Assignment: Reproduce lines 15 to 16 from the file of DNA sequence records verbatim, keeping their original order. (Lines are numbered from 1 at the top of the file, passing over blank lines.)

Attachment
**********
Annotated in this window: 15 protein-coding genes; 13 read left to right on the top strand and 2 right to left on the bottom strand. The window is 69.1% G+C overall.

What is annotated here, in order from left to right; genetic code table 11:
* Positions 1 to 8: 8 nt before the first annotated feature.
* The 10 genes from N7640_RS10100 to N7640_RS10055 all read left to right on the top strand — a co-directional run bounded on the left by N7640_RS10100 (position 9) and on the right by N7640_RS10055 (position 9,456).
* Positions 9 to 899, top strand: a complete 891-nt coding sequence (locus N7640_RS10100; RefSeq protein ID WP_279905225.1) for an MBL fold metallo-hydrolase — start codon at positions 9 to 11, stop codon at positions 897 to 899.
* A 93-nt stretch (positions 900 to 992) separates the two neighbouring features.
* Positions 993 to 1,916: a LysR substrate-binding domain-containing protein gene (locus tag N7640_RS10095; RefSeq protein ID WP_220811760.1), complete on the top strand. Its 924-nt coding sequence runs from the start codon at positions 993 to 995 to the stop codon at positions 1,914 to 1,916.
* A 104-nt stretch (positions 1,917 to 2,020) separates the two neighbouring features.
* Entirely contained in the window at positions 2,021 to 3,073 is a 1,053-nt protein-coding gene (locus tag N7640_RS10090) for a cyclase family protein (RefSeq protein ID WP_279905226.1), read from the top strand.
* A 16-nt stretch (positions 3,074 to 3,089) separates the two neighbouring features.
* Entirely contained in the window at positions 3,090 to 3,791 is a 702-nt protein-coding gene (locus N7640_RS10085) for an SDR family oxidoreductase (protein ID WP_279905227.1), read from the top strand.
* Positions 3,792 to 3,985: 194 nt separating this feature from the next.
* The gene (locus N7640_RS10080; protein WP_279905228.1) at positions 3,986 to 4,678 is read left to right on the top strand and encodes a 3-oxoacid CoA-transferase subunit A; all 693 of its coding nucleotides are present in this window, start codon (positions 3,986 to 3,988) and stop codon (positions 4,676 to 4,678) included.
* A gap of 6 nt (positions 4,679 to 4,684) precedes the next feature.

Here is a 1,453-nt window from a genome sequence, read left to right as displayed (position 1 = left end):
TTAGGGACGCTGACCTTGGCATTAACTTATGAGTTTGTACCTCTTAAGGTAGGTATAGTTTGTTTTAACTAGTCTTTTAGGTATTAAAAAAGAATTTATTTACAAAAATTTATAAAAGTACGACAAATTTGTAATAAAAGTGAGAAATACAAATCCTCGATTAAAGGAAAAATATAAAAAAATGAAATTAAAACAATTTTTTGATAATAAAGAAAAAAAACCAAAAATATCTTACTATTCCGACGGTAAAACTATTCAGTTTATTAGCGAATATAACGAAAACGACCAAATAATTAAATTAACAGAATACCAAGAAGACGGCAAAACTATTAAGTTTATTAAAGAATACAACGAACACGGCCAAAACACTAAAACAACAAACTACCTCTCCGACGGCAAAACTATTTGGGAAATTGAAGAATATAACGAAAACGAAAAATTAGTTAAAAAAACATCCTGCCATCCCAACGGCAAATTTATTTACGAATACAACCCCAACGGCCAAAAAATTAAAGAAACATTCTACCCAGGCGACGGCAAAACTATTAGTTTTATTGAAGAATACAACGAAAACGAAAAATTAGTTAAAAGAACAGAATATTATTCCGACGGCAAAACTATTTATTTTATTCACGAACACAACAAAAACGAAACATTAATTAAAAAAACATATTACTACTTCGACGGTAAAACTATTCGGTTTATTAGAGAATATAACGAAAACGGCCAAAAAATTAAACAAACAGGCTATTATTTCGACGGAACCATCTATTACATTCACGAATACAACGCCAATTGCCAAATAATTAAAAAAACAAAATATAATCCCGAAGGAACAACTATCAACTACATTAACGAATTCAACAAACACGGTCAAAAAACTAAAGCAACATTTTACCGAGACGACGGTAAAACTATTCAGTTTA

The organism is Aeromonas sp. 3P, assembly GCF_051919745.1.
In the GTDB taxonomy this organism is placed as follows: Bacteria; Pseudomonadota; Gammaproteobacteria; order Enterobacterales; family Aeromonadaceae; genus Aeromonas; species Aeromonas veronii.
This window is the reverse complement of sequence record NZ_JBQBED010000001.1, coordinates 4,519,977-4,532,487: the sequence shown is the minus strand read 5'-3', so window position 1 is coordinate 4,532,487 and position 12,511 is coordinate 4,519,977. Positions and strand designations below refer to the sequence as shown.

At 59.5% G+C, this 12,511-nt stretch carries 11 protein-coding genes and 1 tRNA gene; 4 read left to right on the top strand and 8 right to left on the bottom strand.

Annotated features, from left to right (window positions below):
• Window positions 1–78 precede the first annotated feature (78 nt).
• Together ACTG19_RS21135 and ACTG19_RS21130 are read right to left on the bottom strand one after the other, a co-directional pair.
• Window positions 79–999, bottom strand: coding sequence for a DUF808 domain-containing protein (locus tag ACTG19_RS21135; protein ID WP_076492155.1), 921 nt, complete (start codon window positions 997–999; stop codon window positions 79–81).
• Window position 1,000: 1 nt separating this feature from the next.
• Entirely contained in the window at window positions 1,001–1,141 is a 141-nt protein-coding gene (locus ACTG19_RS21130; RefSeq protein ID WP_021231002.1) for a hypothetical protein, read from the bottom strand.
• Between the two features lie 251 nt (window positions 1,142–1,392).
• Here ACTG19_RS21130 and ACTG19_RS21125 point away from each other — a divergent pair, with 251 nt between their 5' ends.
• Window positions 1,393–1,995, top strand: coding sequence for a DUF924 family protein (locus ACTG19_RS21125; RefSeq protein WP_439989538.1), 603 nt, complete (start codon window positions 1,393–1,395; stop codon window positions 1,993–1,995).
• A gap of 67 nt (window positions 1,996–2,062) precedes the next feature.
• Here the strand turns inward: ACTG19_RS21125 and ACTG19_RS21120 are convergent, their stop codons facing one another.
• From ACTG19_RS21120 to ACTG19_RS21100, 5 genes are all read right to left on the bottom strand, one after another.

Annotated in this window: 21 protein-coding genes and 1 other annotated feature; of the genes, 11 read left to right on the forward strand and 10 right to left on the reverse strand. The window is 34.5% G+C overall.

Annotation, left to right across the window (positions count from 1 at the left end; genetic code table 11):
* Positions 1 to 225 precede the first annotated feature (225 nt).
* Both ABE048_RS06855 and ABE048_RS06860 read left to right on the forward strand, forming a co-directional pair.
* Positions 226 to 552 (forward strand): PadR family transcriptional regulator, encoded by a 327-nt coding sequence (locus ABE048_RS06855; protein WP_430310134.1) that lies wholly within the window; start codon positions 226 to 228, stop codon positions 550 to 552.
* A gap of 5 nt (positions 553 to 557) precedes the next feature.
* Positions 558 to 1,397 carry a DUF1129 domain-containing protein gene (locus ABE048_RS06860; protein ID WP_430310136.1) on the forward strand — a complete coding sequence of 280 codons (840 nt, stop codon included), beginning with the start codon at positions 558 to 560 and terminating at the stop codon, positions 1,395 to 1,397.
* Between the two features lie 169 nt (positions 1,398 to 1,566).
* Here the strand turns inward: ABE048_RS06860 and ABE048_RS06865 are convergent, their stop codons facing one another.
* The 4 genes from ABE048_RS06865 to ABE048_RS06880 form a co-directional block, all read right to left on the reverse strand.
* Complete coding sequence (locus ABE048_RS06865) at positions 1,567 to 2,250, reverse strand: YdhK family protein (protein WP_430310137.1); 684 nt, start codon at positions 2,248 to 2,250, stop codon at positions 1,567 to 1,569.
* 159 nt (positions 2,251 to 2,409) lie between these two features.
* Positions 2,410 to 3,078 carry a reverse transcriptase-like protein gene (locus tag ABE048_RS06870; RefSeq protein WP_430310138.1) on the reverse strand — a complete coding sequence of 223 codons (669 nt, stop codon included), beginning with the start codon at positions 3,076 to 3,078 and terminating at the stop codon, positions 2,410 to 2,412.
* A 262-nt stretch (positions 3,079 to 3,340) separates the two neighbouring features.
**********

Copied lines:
Here is a 1,453-nt window from a genome sequence, read left to right as displayed (position 1 = left end):
TTAGGGACGCTGACCTTGGCATTAACTTATGAGTTTGTACCTCTTAAGGTAGGTATAGTTTGTTTTAACTAGTCTTTTAGGTATTAAAAAAGAATTTATTTACAAAAATTTATAAAAGTACGACAAATTTGTAATAAAAGTGAGAAATACAAATCCTCGATTAAAGGAAAAATATAAAAAAATGAAATTAAAACAATTTTTTGATAATAAAGAAAAAAAACCAAAAATATCTTACTATTCCGACGGTAAAACTATTCAGTTTATTAGCGAATATAACGAAAACGACCAAATAATTAAATTAACAGAATACCAAGAAGACGGCAAAACTATTAAGTTTATTAAAGAATACAACGAACACGGCCAAAACACTAAAACAACAAACTACCTCTCCGACGGCAAAACTATTTGGGAAATTGAAGAATATAACGAAAACGAAAAATTAGTTAAAAAAACATCCTGCCATCCCAACGGCAAATTTATTTACGAATACAACCCCAACGGCCAAAAAATTAAAGAAACATTCTACCCAGGCGACGGCAAAACTATTAGTTTTATTGAAGAATACAACGAAAACGAAAAATTAGTTAAAAGAACAGAATATTATTCCGACGGCAAAACTATTTATTTTATTCACGAACACAACAAAAACGAAACATTAATTAAAAAAACATATTACTACTTCGACGGTAAAACTATTCGGTTTATTAGAGAATATAACGAAAACGGCCAAAAAATTAAACAAACAGGCTATTATTTCGACGGAACCATCTATTACATTCACGAATACAACGCCAATTGCCAAATAATTAAAAAAACAAAATATAATCCCGAAGGAACAACTATCAACTACATTAACGAATTCAACAAACACGGTCAAAAAACTAAAGCAACATTTTACCGAGACGACGGTAAAACTATTCAGTTTA